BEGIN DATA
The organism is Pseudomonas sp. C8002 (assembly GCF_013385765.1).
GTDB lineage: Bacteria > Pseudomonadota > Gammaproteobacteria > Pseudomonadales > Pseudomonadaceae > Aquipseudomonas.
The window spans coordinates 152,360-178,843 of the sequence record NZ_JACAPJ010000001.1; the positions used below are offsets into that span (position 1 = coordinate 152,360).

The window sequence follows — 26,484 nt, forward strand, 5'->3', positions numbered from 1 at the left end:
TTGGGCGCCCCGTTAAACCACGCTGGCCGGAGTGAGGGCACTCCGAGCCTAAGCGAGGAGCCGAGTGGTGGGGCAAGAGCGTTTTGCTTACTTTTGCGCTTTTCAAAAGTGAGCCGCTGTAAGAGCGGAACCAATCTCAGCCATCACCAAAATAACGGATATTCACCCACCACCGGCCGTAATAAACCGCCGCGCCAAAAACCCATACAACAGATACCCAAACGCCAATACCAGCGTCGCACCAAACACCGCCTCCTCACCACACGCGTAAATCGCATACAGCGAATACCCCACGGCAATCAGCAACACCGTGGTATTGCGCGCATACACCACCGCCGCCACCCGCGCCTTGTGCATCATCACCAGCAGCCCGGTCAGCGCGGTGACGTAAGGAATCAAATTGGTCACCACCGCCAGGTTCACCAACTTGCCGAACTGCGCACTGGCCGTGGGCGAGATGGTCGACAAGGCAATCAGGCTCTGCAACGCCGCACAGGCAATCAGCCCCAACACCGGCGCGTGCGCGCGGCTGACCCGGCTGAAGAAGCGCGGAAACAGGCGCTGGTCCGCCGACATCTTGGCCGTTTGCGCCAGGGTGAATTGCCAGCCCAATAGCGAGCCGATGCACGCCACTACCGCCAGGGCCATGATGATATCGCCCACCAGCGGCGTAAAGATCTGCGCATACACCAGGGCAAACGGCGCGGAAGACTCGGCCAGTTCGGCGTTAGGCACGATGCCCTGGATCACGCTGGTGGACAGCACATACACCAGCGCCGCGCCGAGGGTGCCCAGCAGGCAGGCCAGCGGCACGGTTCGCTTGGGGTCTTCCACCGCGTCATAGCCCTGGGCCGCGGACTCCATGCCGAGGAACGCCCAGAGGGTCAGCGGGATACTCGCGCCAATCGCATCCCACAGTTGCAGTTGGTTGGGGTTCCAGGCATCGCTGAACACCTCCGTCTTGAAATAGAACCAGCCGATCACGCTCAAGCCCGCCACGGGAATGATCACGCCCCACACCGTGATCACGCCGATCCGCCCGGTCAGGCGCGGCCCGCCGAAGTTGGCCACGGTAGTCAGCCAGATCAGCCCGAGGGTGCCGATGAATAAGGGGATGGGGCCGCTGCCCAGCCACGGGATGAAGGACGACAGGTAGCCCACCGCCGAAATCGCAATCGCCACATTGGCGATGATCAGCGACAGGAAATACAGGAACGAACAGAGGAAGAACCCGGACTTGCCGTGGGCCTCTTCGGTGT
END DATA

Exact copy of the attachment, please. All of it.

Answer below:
The organism is Pseudomonas sp. C8002 (assembly GCF_013385765.1).
GTDB lineage: Bacteria > Pseudomonadota > Gammaproteobacteria > Pseudomonadales > Pseudomonadaceae > Aquipseudomonas.
The window spans coordinates 152,360-178,843 of the sequence record NZ_JACAPJ010000001.1; the positions used below are offsets into that span (position 1 = coordinate 152,360).

The window sequence follows — 26,484 nt, forward strand, 5'->3', positions numbered from 1 at the left end:
TTGGGCGCCCCGTTAAACCACGCTGGCCGGAGTGAGGGCACTCCGAGCCTAAGCGAGGAGCCGAGTGGTGGGGCAAGAGCGTTTTGCTTACTTTTGCGCTTTTCAAAAGTGAGCCGCTGTAAGAGCGGAACCAATCTCAGCCATCACCAAAATAACGGATATTCACCCACCACCGGCCGTAATAAACCGCCGCGCCAAAAACCCATACAACAGATACCCAAACGCCAATACCAGCGTCGCACCAAACACCGCCTCCTCACCACACGCGTAAATCGCATACAGCGAATACCCCACGGCAATCAGCAACACCGTGGTATTGCGCGCATACACCACCGCCGCCACCCGCGCCTTGTGCATCATCACCAGCAGCCCGGTCAGCGCGGTGACGTAAGGAATCAAATTGGTCACCACCGCCAGGTTCACCAACTTGCCGAACTGCGCACTGGCCGTGGGCGAGATGGTCGACAAGGCAATCAGGCTCTGCAACGCCGCACAGGCAATCAGCCCCAACACCGGCGCGTGCGCGCGGCTGACCCGGCTGAAGAAGCGCGGAAACAGGCGCTGGTCCGCCGACATCTTGGCCGTTTGCGCCAGGGTGAATTGCCAGCCCAATAGCGAGCCGATGCACGCCACTACCGCCAGGGCCATGATGATATCGCCCACCAGCGGCGTAAAGATCTGCGCATACACCAGGGCAAACGGCGCGGAAGACTCGGCCAGTTCGGCGTTAGGCACGATGCCCTGGATCACGCTGGTGGACAGCACATACACCAGCGCCGCGCCGAGGGTGCCCAGCAGGCAGGCCAGCGGCACGGTTCGCTTGGGGTCTTCCACCGCGTCATAGCCCTGGGCCGCGGACTCCATGCCGAGGAACGCCCAGAGGGTCAGCGGGATACTCGCGCCAATCGCATCCCACAGTTGCAGTTGGTTGGGGTTCCAGGCATCGCTGAACACCTCCGTCTTGAAATAGAACCAGCCGATCACGCTCAAGCCCGCCACGGGAATGATCACGCCCCACACCGTGATCACGCCGATCCGCCCGGTCAGGCGCGGCCCGCCGAAGTTGGCCACGGTAGTCAGCCAGATCAGCCCGAGGGTGCCGATGAATAAGGGGATGGGGCCGCTGCCCAGCCACGGGATGAAGGACGACAGGTAGCCCACCGCCGAAATCGCAATCGCCACATTGGCGATGATCAGCGACAGGAAATACAGGAACGAACAGAGGAAGAACCCGGACTTGCCGTGGGCCTCTTCGGTGT